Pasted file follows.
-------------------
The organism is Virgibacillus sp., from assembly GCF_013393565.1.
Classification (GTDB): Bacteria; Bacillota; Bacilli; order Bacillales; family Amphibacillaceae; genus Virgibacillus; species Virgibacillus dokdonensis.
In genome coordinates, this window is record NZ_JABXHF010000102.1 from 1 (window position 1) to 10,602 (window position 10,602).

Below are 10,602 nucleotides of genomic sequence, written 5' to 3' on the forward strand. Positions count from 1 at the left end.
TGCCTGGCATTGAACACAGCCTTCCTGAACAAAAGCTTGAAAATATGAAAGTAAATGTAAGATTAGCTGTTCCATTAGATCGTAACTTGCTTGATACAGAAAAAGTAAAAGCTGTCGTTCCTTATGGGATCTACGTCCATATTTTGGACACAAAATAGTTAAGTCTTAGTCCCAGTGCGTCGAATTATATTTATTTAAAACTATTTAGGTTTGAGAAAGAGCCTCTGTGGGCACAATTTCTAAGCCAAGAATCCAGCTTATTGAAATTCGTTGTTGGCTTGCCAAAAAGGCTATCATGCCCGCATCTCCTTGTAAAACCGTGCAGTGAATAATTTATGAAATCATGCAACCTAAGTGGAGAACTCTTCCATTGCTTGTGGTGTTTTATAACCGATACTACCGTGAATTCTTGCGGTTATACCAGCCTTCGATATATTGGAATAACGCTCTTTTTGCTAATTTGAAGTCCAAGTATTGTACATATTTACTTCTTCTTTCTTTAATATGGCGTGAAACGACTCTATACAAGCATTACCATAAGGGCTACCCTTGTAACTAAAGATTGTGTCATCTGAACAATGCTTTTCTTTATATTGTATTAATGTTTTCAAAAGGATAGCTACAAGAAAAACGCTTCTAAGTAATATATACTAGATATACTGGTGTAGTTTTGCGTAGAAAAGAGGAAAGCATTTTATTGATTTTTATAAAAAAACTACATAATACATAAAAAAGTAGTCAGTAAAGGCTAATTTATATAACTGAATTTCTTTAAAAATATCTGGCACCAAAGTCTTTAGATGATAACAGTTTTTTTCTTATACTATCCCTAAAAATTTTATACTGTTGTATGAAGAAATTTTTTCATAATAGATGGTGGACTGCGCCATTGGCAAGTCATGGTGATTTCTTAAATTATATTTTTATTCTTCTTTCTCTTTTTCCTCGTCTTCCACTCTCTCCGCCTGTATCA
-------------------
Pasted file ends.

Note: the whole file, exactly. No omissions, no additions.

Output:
The organism is Virgibacillus sp., from assembly GCF_013393565.1.
Classification (GTDB): Bacteria; Bacillota; Bacilli; order Bacillales; family Amphibacillaceae; genus Virgibacillus; species Virgibacillus dokdonensis.
In genome coordinates, this window is record NZ_JABXHF010000102.1 from 1 (window position 1) to 10,602 (window position 10,602).

Below are 10,602 nucleotides of genomic sequence, written 5' to 3' on the forward strand. Positions count from 1 at the left end.
TGCCTGGCATTGAACACAGCCTTCCTGAACAAAAGCTTGAAAATATGAAAGTAAATGTAAGATTAGCTGTTCCATTAGATCGTAACTTGCTTGATACAGAAAAAGTAAAAGCTGTCGTTCCTTATGGGATCTACGTCCATATTTTGGACACAAAATAGTTAAGTCTTAGTCCCAGTGCGTCGAATTATATTTATTTAAAACTATTTAGGTTTGAGAAAGAGCCTCTGTGGGCACAATTTCTAAGCCAAGAATCCAGCTTATTGAAATTCGTTGTTGGCTTGCCAAAAAGGCTATCATGCCCGCATCTCCTTGTAAAACCGTGCAGTGAATAATTTATGAAATCATGCAACCTAAGTGGAGAACTCTTCCATTGCTTGTGGTGTTTTATAACCGATACTACCGTGAATTCTTGCGGTTATACCAGCCTTCGATATATTGGAATAACGCTCTTTTTGCTAATTTGAAGTCCAAGTATTGTACATATTTACTTCTTCTTTCTTTAATATGGCGTGAAACGACTCTATACAAGCATTACCATAAGGGCTACCCTTGTAACTAAAGATTGTGTCATCTGAACAATGCTTTTCTTTATATTGTATTAATGTTTTCAAAAGGATAGCTACAAGAAAAACGCTTCTAAGTAATATATACTAGATATACTGGTGTAGTTTTGCGTAGAAAAGAGGAAAGCATTTTATTGATTTTTATAAAAAAACTACATAATACATAAAAAAGTAGTCAGTAAAGGCTAATTTATATAACTGAATTTCTTTAAAAATATCTGGCACCAAAGTCTTTAGATGATAACAGTTTTTTTCTTATACTATCCCTAAAAATTTTATACTGTTGTATGAAGAAATTTTTTCATAATAGATGGTGGACTGCGCCATTGGCAAGTCATGGTGATTTCTTAAATTATATTTTTATTCTTCTTTCTCTTTTTCCTCGTCTTCCACTCTCTCCGCCTGTATCA